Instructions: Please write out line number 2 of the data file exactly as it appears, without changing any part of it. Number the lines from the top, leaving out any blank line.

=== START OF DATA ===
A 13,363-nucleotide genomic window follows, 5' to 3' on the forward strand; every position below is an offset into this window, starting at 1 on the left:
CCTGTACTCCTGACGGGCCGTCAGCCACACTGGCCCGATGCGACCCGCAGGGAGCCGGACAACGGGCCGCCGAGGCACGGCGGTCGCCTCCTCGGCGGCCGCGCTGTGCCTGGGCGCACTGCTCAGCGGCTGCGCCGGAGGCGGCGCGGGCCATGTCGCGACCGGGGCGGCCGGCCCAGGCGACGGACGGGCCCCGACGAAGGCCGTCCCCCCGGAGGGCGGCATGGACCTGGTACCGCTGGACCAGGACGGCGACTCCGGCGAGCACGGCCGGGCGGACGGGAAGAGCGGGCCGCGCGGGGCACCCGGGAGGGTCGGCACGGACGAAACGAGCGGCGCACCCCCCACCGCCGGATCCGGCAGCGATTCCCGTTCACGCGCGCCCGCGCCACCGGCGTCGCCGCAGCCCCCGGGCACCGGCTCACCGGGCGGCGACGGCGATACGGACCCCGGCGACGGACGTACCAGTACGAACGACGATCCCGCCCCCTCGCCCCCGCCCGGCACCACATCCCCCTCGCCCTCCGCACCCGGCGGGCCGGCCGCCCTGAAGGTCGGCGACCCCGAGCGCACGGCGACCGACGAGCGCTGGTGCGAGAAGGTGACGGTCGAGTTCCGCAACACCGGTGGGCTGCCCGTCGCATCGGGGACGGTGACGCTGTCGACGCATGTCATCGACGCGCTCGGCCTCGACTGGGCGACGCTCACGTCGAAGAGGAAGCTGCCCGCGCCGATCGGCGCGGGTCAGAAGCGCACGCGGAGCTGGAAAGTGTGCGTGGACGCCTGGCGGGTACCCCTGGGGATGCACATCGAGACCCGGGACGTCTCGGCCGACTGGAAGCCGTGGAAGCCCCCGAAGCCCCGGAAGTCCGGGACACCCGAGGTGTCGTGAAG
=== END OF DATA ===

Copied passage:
CCTGTACTCCTGACGGGCCGTCAGCCACACTGGCCCGATGCGACCCGCAGGGAGCCGGACAACGGGCCGCCGAGGCACGGCGGTCGCCTCCTCGGCGGCCGCGCTGTGCCTGGGCGCACTGCTCAGCGGCTGCGCCGGAGGCGGCGCGGGCCATGTCGCGACCGGGGCGGCCGGCCCAGGCGACGGACGGGCCCCGACGAAGGCCGTCCCCCCGGAGGGCGGCATGGACCTGGTACCGCTGGACCAGGACGGCGACTCCGGCGAGCACGGCCGGGCGGACGGGAAGAGCGGGCCGCGCGGGGCACCCGGGAGGGTCGGCACGGACGAAACGAGCGGCGCACCCCCCACCGCCGGATCCGGCAGCGATTCCCGTTCACGCGCGCCCGCGCCACCGGCGTCGCCGCAGCCCCCGGGCACCGGCTCACCGGGCGGCGACGGCGATACGGACCCCGGCGACGGACGTACCAGTACGAACGACGATCCCGCCCCCTCGCCCCCGCCCGGCACCACATCCCCCTCGCCCTCCGCACCCGGCGGGCCGGCCGCCCTGAAGGTCGGCGACCCCGAGCGCACGGCGACCGACGAGCGCTGGTGCGAGAAGGTGACGGTCGAGTTCCGCAACACCGGTGGGCTGCCCGTCGCATCGGGGACGGTGACGCTGTCGACGCATGTCATCGACGCGCTCGGCCTCGACTGGGCGACGCTCACGTCGAAGAGGAAGCTGCCCGCGCCGATCGGCGCGGGTCAGAAGCGCACGCGGAGCTGGAAAGTGTGCGTGGACGCCTGGCGGGTACCCCTGGGGATGCACATCGAGACCCGGGACGTCTCGGCCGACTGGAAGCCGTGGAAGCCCCCGAAGCCCCGGAAGTCCGGGACACCCGAGGTGTCGTGAAG